3.1 Case Studies - Phase Equilibrium

Pressure 102 (KPa)

Phase equilibrium data sets available in literature were chosen to analyze the proposed methodology. Representative binary and ternary experimental data of phase equilibrium for systems containing components present in biodiesel production were selected to validate the methodology. For quaternary systems, Tizvar et al. (2008) work was considered for compounds used in the process of purification of the biodiesel, where water is commonly used in the wash step of the biodiesel. The work of Felice et al. (2008) was considered for compounds combined with an organic solvent, as hexane. Figure 1 brings an example of the model representation of binary system considering the proposed methodology, while the difference observed for the phase calculations by the methodology can be seen in Figure 2 for ternary systems. 80 70 60 50 40 30 20 10 0 0.3 0.4 0.5 0.6 0.7 0.8 0.9 1.0 Molar fraction (x1) Figure 1.VLE of binary system: methyl myristate (1) and methanol (2). Experimental data (Shimoyama et al., 2007): ○ T= 493K, * T= 523K andn □ T= 543K, ─Calculated: SRK-EOS, The approach considering SRK-EOS equation of state showed good agreement with experimental data. The absolute average deviation (% mole fraction) does not exceed 2.2 % and is less than 1 % for some of the systems. Good representation of experimental data was also obtained for VLE and binary system. Both isothermal and isobaric data could be fitted considering the proposed methodology. It was observed better representation by the methodology for the glycerol phase data in comparison with the same methodology for the biodiesel phase, which can be explained by the difficulty of some models in representing systems containing major carbonic chains components. Note that some of the systems had the pure component properties, such as critical temperature ( Tc ), estimated by group contribution method. In those systems, there was a higher deviation in the phase equilibrium data representation.

Figure 2: LLE of ternary system: Oleic acid, ethanol and water. Experimental data (Zhang and Hill, 1991): ● T= 293.15 K, ▲ T= 303.15 K and ■ T= 333.15 K, □ Calculated using SRK-EOS For some of the systems where the values of the binary parameter ( kij ) were not available in literature, the relationship of Chueh and Prausnitz (1967) was considered. The average absolute deviation and computational time in seconds (s) for the proposed methodology and quaternary systems can be seen in Table 2.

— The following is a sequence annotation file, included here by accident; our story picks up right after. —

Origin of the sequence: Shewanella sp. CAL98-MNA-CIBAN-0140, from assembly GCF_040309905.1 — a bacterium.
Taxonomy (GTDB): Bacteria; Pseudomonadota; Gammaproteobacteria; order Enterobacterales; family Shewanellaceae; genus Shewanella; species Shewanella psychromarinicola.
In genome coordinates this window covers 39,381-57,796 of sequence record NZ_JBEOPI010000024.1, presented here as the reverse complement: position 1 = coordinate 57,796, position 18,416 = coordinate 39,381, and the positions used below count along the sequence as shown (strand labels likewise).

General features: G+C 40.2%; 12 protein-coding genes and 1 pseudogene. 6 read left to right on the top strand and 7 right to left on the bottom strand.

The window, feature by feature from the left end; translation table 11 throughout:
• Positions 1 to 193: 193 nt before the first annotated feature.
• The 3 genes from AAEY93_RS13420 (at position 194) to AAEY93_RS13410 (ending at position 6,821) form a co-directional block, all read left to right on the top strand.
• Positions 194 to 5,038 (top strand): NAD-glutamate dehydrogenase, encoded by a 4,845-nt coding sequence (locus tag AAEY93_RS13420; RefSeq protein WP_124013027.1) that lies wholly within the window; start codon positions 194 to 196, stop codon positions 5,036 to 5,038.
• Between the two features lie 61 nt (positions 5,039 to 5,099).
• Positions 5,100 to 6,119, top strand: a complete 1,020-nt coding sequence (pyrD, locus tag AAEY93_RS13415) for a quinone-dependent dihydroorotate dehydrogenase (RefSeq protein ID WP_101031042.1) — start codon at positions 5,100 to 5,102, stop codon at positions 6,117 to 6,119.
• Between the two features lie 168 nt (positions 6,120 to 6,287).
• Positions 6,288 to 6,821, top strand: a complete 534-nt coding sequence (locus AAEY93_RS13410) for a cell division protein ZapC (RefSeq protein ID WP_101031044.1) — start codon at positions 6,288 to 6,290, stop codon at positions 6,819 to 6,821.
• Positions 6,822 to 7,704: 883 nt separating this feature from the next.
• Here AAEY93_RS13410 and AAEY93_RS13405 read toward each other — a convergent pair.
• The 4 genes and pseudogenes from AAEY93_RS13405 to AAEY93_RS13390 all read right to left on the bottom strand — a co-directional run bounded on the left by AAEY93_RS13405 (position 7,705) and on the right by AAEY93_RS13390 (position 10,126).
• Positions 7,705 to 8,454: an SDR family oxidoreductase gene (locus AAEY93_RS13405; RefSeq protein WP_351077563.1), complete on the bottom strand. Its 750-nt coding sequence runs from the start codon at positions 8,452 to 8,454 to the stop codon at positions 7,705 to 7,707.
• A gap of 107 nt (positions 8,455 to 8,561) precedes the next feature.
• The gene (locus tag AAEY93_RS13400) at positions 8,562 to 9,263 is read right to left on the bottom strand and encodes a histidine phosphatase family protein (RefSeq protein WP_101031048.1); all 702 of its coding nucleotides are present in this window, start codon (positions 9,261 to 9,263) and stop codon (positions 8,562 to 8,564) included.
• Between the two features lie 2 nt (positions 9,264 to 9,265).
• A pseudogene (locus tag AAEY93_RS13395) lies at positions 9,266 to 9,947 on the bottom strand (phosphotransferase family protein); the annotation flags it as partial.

Table 2: Average absolute deviation and computational time for quaternary systems Systems

AAD (%)

CPU time (s)

Methyl oleate-Methanol-Glycerol-Hexane



Methyl oleate-Methanol-Glycerol-Water



3.2 Case Studies - Chemical Equilibrium In this part of the work, combined chemical and phase equilibra calculations are presented. The molar balances in the Gibbs minimization considers the stoichiometric coefficients. Experimental data of molar ratios (oil: alcohol) and its conversion in biodiesel found in literature were compared with the calculated values. Different operating conditions (temperature, pressure, molar ratio of oil: alcohol) were considered to see how they affect the conversion into biodiesel. All physical properties of pseudo-components (vegetable oils and esters) necessary in the modeling were calculated using group contribution methods. First, the calculated values were compared with available data for biodiesel conversion found in literature, as can be seen in Table 3. Then, calculated values obtained for a molar ratio of alcohol equal to 1:6 and using the proposed method were compared for both methanol and ethanol, and the results are presented in Table 4. Table 3: Conversion in biodiesel at 101.3 KPa using the proposed methodology and comparison with experimental values Temperature(K) 323.15 333.15

Vegetable Oil Soybean Coconut

Calculated (%) 95.33 79.25

Experimental (%) 90 – 95 (Santos et al., 2013) 76.1 (Ribeiro et al., 2012)

A good agreement was observed between experimental data and calculated chemical and phase equilibria, with similar conversions in biodiesel as showed in Noureddini and Zhu (2009) which considered the kinetics reaction and presented values close to 90 to 100% of conversion in biodiesel for the molar ratio oil: methanol equal to 1:6. Table 4: Biodiesel conversion obtained for each vegetable oil (molar ratio of oil: alcohol 1:6) at 101.3 KPa. Temperature (K)



Vegetable Oil

With Methanol

With Ethanol

Coconut Palm Cottonseed Soybean Corn Sunflower Canola Peanut Coconut Palm Cottonseed Soybean Corn Sunflower Canola Peanut

81.25 84.79 96.66 97.33 94.09 95.97 94.04 86.93 84.65 88.24 97.33 97.33 96.70 97.33 100.00 100.00

78.49 92.60 100.00 100.00 100.00 97.95 100.00 97.33 100.00 94.00 100.00 100.00 100.00 100.00 100.00 100.00